The decision today of the UK High Court that the government cannot trigger Article 50 of the Lisbon Treaty and begin formal exit negotiations with the EU without approval of Parliament, is a setback for the UK prime minister Theresa May and increases the uncertainty regarding the Unitary Patent system.
May had argued the government could give the Article 50 notice on its own. She wanted to start the exit negotiations before the end of March next year. But the Court said Article 50 will fundamentally change UK people’s rights, and therefore the government can only invoke it if Parliament gives it authority to do so.
Athough in a reaction to the judgement the government announced it had no intention of letting it ‘derail Article 50 or the timetable we have set out’, a political analyst of the BBC said the decision has ‘huge implications, not just on the timing of Brexit but on the terms of Brexit. That’s because it’s given the initiative to those on the Remain side in the House of Commons who, it’s now likely, will argue Article 50 can only be triggered when Parliament is ready and that could mean when they’re happy with the terms of any future deal.’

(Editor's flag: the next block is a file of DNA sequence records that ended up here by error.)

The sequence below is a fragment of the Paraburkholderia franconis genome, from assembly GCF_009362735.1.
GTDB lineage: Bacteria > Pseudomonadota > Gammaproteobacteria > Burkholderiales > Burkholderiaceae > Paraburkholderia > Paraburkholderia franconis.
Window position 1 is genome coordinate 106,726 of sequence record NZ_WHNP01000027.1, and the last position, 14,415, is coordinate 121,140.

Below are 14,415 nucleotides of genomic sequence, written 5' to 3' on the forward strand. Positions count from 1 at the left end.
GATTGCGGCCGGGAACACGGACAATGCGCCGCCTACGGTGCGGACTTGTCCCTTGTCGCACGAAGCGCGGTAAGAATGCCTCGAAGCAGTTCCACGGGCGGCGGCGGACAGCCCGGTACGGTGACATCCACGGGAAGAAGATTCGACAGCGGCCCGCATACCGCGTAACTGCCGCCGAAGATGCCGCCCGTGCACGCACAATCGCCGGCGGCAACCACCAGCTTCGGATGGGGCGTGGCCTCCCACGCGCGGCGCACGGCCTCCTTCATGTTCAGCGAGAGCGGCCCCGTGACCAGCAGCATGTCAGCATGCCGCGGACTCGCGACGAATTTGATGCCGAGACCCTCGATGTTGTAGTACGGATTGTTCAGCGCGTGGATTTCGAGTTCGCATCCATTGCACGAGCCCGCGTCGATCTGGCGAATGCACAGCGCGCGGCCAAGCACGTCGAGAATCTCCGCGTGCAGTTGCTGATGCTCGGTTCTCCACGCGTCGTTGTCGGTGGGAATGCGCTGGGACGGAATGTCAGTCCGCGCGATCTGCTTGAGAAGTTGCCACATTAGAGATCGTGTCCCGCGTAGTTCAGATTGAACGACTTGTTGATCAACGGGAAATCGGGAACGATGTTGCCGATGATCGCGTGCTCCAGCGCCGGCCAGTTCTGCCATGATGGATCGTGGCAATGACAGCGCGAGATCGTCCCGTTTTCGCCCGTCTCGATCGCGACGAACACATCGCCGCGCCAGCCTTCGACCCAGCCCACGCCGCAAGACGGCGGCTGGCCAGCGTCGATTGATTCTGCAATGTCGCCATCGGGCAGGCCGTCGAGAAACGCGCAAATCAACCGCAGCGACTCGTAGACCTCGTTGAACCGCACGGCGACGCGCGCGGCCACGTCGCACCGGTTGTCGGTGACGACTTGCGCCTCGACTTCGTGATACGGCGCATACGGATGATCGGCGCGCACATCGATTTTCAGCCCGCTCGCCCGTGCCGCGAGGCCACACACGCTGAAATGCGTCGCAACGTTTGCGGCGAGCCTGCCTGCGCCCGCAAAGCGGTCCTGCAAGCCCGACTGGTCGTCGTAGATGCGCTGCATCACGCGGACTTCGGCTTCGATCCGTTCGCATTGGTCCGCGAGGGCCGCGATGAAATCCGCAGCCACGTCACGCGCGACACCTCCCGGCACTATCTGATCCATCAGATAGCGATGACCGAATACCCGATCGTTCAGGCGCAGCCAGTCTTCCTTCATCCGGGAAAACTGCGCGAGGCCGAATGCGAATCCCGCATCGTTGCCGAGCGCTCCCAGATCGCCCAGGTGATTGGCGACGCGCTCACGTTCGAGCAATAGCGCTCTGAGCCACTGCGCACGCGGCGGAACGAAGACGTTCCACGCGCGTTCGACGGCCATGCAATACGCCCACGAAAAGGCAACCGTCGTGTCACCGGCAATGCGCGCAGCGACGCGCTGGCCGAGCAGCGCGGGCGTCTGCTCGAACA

Apart from many other issues, the ruling creates additional uncertainty for the Unitary Patent system. If upheld in appeal by the Supreme Court, it is likely to lead to a further delay of the decision the UK faces as to staying in the UP system, or leaving it. As the UK is one of the mandatory signatories of the UPC Agreement, the new European patent system cannot enter into force until either the UK ratifies, or another solution is agreed on by all member states.
The Supreme Court will hear the appeal next month. Its judgment is expected by the end of January 2017.
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